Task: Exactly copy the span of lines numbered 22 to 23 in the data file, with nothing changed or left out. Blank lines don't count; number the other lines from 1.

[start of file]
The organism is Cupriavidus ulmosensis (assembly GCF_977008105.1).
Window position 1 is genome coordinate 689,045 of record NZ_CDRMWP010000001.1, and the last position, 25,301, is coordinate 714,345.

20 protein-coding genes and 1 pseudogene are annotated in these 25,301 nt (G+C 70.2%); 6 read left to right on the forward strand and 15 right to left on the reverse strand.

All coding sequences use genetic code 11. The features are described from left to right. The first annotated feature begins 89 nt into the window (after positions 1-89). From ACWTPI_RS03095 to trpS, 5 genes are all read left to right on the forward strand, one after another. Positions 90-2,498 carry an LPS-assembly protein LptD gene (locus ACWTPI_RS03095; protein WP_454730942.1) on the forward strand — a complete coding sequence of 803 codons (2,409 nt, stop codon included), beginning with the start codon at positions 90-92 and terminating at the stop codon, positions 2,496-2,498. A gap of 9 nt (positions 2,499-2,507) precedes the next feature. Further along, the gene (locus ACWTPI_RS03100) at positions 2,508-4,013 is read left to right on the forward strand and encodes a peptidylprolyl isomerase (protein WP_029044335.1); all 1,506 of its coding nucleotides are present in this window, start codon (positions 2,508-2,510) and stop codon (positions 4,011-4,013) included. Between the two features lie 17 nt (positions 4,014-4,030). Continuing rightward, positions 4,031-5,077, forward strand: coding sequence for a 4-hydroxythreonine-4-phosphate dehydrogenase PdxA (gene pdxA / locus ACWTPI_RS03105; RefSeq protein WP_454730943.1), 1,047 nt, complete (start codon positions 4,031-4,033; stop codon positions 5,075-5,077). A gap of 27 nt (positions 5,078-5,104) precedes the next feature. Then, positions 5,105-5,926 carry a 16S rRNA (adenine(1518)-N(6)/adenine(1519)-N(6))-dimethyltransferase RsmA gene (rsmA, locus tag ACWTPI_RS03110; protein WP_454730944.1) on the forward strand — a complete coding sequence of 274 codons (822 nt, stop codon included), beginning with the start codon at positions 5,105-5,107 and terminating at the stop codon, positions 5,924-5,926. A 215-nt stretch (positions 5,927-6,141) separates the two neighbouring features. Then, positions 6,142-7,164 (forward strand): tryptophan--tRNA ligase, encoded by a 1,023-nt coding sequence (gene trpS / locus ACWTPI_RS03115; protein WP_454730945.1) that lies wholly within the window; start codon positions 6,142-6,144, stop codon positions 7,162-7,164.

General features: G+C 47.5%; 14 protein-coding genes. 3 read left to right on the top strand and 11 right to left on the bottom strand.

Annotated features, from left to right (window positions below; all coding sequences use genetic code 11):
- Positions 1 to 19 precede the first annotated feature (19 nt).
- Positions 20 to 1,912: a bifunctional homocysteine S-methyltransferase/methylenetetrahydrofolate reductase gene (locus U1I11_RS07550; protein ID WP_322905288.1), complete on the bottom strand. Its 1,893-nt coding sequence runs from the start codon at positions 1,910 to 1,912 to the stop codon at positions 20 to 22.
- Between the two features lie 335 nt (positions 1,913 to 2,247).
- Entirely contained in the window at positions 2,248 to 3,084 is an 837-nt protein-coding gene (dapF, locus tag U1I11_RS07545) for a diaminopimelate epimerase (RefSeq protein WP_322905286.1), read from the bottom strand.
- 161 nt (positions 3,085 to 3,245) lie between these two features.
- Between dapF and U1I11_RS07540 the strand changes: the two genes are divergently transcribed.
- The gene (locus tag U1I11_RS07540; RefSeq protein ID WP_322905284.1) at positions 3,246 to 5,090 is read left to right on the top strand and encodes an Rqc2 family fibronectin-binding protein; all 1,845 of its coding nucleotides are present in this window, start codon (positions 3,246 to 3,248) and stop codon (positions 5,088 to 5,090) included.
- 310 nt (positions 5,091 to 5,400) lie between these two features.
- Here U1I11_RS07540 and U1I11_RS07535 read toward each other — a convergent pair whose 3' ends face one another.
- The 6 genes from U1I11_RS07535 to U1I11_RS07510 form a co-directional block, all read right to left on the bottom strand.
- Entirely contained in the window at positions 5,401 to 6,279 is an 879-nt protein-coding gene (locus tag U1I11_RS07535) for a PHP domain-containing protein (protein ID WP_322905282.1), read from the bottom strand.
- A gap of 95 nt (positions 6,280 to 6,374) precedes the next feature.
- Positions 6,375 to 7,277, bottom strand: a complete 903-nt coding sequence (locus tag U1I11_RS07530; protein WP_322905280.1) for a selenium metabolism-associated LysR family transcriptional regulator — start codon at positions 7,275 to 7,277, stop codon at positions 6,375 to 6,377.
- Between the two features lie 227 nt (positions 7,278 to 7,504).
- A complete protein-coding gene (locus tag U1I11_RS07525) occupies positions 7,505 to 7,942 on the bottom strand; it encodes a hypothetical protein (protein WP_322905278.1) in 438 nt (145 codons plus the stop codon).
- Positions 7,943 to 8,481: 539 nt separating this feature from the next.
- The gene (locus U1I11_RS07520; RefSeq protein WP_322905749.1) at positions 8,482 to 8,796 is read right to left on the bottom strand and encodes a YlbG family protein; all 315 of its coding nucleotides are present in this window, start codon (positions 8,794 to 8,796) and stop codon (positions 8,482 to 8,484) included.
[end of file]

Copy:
- Positions 7,943 to 8,481: 539 nt separating this feature from the next.
- The gene (locus U1I11_RS07520; RefSeq protein WP_322905749.1) at positions 8,482 to 8,796 is read right to left on the bottom strand and encodes a YlbG family protein; all 315 of its coding nucleotides are present in this window, start codon (positions 8,794 to 8,796) and stop codon (positions 8,482 to 8,484) included.